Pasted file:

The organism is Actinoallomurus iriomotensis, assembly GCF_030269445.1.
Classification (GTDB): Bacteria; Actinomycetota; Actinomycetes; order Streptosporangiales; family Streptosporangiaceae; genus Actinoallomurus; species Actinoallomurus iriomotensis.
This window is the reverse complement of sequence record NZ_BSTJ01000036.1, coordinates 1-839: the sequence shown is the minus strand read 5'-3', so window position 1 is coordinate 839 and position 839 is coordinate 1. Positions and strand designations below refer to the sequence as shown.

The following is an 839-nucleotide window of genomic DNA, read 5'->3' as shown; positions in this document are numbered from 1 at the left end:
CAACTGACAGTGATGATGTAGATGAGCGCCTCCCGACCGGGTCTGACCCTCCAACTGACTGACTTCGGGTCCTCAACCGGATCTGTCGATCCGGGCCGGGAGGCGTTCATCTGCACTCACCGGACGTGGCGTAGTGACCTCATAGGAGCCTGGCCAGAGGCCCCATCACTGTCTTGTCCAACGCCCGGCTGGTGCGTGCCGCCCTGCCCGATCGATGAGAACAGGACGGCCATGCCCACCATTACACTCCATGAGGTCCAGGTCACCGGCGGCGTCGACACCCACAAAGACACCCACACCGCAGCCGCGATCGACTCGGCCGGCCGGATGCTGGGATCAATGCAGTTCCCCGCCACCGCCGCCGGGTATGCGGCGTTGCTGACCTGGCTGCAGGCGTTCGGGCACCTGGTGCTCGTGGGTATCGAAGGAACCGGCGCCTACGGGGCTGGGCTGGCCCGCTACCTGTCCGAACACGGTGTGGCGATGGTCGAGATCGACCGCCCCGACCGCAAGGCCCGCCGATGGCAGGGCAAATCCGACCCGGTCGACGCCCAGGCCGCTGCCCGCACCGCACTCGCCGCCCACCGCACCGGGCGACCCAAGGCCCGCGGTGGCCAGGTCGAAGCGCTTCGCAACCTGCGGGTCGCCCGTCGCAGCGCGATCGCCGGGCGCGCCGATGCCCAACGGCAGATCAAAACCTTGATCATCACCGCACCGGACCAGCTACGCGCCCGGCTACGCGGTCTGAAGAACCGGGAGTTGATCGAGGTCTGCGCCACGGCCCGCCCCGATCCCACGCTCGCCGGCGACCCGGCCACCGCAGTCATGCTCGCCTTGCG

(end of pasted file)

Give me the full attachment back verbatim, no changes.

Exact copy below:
The organism is Actinoallomurus iriomotensis, assembly GCF_030269445.1.
Classification (GTDB): Bacteria; Actinomycetota; Actinomycetes; order Streptosporangiales; family Streptosporangiaceae; genus Actinoallomurus; species Actinoallomurus iriomotensis.
This window is the reverse complement of sequence record NZ_BSTJ01000036.1, coordinates 1-839: the sequence shown is the minus strand read 5'-3', so window position 1 is coordinate 839 and position 839 is coordinate 1. Positions and strand designations below refer to the sequence as shown.

The following is an 839-nucleotide window of genomic DNA, read 5'->3' as shown; positions in this document are numbered from 1 at the left end:
CAACTGACAGTGATGATGTAGATGAGCGCCTCCCGACCGGGTCTGACCCTCCAACTGACTGACTTCGGGTCCTCAACCGGATCTGTCGATCCGGGCCGGGAGGCGTTCATCTGCACTCACCGGACGTGGCGTAGTGACCTCATAGGAGCCTGGCCAGAGGCCCCATCACTGTCTTGTCCAACGCCCGGCTGGTGCGTGCCGCCCTGCCCGATCGATGAGAACAGGACGGCCATGCCCACCATTACACTCCATGAGGTCCAGGTCACCGGCGGCGTCGACACCCACAAAGACACCCACACCGCAGCCGCGATCGACTCGGCCGGCCGGATGCTGGGATCAATGCAGTTCCCCGCCACCGCCGCCGGGTATGCGGCGTTGCTGACCTGGCTGCAGGCGTTCGGGCACCTGGTGCTCGTGGGTATCGAAGGAACCGGCGCCTACGGGGCTGGGCTGGCCCGCTACCTGTCCGAACACGGTGTGGCGATGGTCGAGATCGACCGCCCCGACCGCAAGGCCCGCCGATGGCAGGGCAAATCCGACCCGGTCGACGCCCAGGCCGCTGCCCGCACCGCACTCGCCGCCCACCGCACCGGGCGACCCAAGGCCCGCGGTGGCCAGGTCGAAGCGCTTCGCAACCTGCGGGTCGCCCGTCGCAGCGCGATCGCCGGGCGCGCCGATGCCCAACGGCAGATCAAAACCTTGATCATCACCGCACCGGACCAGCTACGCGCCCGGCTACGCGGTCTGAAGAACCGGGAGTTGATCGAGGTCTGCGCCACGGCCCGCCCCGATCCCACGCTCGCCGGCGACCCGGCCACCGCAGTCATGCTCGCCTTGCG